Once the family member has been found, the work can be grateful, says thefixer in Asia. “It was very satisfying when I found someone’s mother.” Thefixer mainly operated alone, without the intervention of a correspondent.”Spoorloos asked me to report extensively on details and asked a lot ofquestions.”

The work has a dark side, says fixer Da Silva. “It is an absolute nightmare tomake a wrong pairing action.” Taking a DNA test is crucial, she says. Thefixer in East Asia agrees. Until 2008, when she worked for Spoorloos, theresearch usually did not involve DNA tests.

Da Silva was “stunned” when she heard that Spoorloos has only been using DNAtesting as standard since 2019. The tests have been available for much longer.“If there is no commercial laboratory or large hospital locally, you can havea cheek mucus sample sent to the Netherlands by registered post. All you needis a clean cotton swab from the drugstore, rubber gloves, a protectiveenvelope. I have often helped families with this.”

‘Time-consuming process’

Spoorloos has indeed tested for DNA as standard since 2019, says aspokesperson for KRO-NCRV. But even before that, since 2000, DNA tests wereused to verify a match. “At the beginning a few times a year in case of doubt,over time more and more.” Previously, DNA testing was “a very time-consumingprocess,” the spokesperson said.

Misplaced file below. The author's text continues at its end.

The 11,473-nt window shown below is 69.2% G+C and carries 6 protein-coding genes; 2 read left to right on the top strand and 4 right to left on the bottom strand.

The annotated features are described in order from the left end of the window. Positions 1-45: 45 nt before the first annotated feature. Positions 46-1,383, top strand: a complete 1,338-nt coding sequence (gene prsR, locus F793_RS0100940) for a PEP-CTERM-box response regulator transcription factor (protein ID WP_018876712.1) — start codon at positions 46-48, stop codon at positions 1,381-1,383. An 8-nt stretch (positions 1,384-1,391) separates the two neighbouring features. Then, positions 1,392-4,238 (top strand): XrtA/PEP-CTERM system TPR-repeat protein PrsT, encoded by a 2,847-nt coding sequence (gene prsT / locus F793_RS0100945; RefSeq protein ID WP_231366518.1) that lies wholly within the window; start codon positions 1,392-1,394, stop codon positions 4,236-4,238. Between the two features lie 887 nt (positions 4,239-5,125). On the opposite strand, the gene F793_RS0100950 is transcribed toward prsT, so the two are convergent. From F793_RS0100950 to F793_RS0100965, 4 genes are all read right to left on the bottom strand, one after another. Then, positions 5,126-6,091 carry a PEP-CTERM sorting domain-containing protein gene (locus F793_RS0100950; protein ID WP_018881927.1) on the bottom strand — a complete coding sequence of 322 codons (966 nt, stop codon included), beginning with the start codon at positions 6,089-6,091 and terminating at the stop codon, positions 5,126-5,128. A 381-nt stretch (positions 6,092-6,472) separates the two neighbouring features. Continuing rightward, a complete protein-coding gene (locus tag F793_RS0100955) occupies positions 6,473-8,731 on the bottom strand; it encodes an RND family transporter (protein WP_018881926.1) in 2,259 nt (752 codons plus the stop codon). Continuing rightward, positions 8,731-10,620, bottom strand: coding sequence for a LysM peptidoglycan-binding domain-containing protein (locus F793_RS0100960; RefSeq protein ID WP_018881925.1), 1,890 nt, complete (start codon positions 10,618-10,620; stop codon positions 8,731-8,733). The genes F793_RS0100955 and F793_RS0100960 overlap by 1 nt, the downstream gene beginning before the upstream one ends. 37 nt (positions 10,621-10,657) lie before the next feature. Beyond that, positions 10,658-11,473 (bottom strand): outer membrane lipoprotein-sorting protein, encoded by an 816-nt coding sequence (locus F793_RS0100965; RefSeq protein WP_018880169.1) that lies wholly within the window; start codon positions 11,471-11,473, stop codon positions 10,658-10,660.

Various sources working in adoption research and a Dutch hospital confirm thatthe DNA tests based on cheek mucus became accessible since the turn of thecentury. Initially, this was only possible at the hospital and it cost around1,500 guilders. It now costs about 1,000 euros at the hospital and less than200 euros at a commercial laboratory.

Amanda Janssen of the Sri Lanka DNA Foundation helps adoptees and theirbiological family. She says about Spoorloos: “I was honestly very surprisedthat they did it without standard DNA tests for so long. DNA does not lie.”Her own foundation has been doing this from the start, in 2017. You can ordera test on the website for 69 euros.

Janssen himself was adopted from Sri Lanka, “with false papers”. Since shebecame pregnant herself, she has been looking for her biological family there.She has already had a mismatch twice, which came to light through DNA checks.

DNA testing is therefore the holy grail of research methods in the adoptionworld. Yet there are other ways to determine a match, say Da Silva and thefixer in East Asia. A common “trick” is not to reveal the child’s name anddate of birth to the birth mother, Da Silva says. “I’m just saying I have goodnews: your child is looking for you.” If the biological mother can confirm thename and date of birth, that says a lot. Another method, according to thefixer in Asia, is to interrogate an aunt or grandmother. In addition, physicalfeatures can make you feel uneasy.

With her foundation, Da Silva will soon offer two hundred biological mothersin Brazil the opportunity to donate DNA whose profile will be included in adatabase. They don’t have to pay for it. “Hopefully many more matches can becompleted in this way.”

With the collaboration of Wilfred Takken.